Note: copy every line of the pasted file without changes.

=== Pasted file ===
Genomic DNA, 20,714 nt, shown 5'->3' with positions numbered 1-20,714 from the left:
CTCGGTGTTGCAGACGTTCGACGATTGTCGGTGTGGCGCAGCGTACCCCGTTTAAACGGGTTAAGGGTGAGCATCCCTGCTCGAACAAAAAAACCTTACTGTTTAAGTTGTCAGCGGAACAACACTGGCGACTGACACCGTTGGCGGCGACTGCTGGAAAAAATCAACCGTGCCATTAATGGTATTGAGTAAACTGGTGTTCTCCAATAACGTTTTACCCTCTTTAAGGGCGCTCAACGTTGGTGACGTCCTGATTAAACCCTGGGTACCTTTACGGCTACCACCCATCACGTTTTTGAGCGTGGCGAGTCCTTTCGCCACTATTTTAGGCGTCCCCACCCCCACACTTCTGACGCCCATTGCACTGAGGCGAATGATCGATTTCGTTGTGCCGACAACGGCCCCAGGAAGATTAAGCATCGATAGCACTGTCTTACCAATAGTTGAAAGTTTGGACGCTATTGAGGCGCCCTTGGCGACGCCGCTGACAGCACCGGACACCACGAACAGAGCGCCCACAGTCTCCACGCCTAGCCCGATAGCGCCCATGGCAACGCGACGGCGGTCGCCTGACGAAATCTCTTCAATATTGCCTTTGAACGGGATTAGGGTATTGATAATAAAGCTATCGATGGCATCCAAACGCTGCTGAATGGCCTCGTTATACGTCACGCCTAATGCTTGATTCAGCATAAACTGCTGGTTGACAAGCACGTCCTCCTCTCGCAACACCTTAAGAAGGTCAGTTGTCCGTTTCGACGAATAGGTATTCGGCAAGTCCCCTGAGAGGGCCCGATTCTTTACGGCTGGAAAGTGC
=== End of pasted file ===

Genomic DNA, 20,714 nt, shown 5'->3' with positions numbered 1-20,714 from the left:
CTCGGTGTTGCAGACGTTCGACGATTGTCGGTGTGGCGCAGCGTACCCCGTTTAAACGGGTTAAGGGTGAGCATCCCTGCTCGAACAAAAAAACCTTACTGTTTAAGTTGTCAGCGGAACAACACTGGCGACTGACACCGTTGGCGGCGACTGCTGGAAAAAATCAACCGTGCCATTAATGGTATTGAGTAAACTGGTGTTCTCCAATAACGTTTTACCCTCTTTAAGGGCGCTCAACGTTGGTGACGTCCTGATTAAACCCTGGGTACCTTTACGGCTACCACCCATCACGTTTTTGAGCGTGGCGAGTCCTTTCGCCACTATTTTAGGCGTCCCCACCCCCACACTTCTGACGCCCATTGCACTGAGGCGAATGATCGATTTCGTTGTGCCGACAACGGCCCCAGGAAGATTAAGCATCGATAGCACTGTCTTACCAATAGTTGAAAGTTTGGACGCTATTGAGGCGCCCTTGGCGACGCCGCTGACAGCACCGGACACCACGAACAGAGCGCCCACAGTCTCCACGCCTAGCCCGATAGCGCCCATGGCAACGCGACGGCGGTCGCCTGACGAAATCTCTTCAATATTGCCTTTGAACGGGATTAGGGTATTGATAATAAAGCTATCGATGGCATCCAAACGCTGCTGAATGGCCTCGTTATACGTCACGCCTAATGCTTGATTCAGCATAAACTGCTGGTTGACAAGCACGTCCTCCTCTCGCAACACCTTAAGAAGGTCAGTTGTCCGTTTCGACGAATAGGTATTCGGCAAGTCCCCTGAGAGGGCCCGATTCTTTACGGCTGGAAAGTGC